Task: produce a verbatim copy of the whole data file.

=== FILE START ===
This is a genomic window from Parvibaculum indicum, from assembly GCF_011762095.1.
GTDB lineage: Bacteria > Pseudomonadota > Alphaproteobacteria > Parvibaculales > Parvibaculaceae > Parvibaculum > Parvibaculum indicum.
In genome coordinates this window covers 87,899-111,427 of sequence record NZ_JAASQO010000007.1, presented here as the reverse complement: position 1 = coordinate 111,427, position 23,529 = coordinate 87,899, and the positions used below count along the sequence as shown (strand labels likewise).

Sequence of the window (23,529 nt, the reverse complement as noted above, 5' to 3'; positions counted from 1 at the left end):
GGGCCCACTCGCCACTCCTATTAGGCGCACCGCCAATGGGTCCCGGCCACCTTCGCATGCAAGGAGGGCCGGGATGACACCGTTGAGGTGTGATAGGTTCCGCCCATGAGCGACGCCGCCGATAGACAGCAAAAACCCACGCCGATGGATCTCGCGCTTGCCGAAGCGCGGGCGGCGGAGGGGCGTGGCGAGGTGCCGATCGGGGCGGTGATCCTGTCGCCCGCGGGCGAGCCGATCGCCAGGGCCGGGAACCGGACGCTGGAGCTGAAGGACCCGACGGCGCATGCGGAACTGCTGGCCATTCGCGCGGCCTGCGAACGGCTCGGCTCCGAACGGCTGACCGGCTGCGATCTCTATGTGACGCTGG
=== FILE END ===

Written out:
This is a genomic window from Parvibaculum indicum, from assembly GCF_011762095.1.
GTDB lineage: Bacteria > Pseudomonadota > Alphaproteobacteria > Parvibaculales > Parvibaculaceae > Parvibaculum > Parvibaculum indicum.
In genome coordinates this window covers 87,899-111,427 of sequence record NZ_JAASQO010000007.1, presented here as the reverse complement: position 1 = coordinate 111,427, position 23,529 = coordinate 87,899, and the positions used below count along the sequence as shown (strand labels likewise).

Sequence of the window (23,529 nt, the reverse complement as noted above, 5' to 3'; positions counted from 1 at the left end):
GGGCCCACTCGCCACTCCTATTAGGCGCACCGCCAATGGGTCCCGGCCACCTTCGCATGCAAGGAGGGCCGGGATGACACCGTTGAGGTGTGATAGGTTCCGCCCATGAGCGACGCCGCCGATAGACAGCAAAAACCCACGCCGATGGATCTCGCGCTTGCCGAAGCGCGGGCGGCGGAGGGGCGTGGCGAGGTGCCGATCGGGGCGGTGATCCTGTCGCCCGCGGGCGAGCCGATCGCCAGGGCCGGGAACCGGACGCTGGAGCTGAAGGACCCGACGGCGCATGCGGAACTGCTGGCCATTCGCGCGGCCTGCGAACGGCTCGGCTCCGAACGGCTGACCGGCTGCGATCTCTATGTGACGCTGG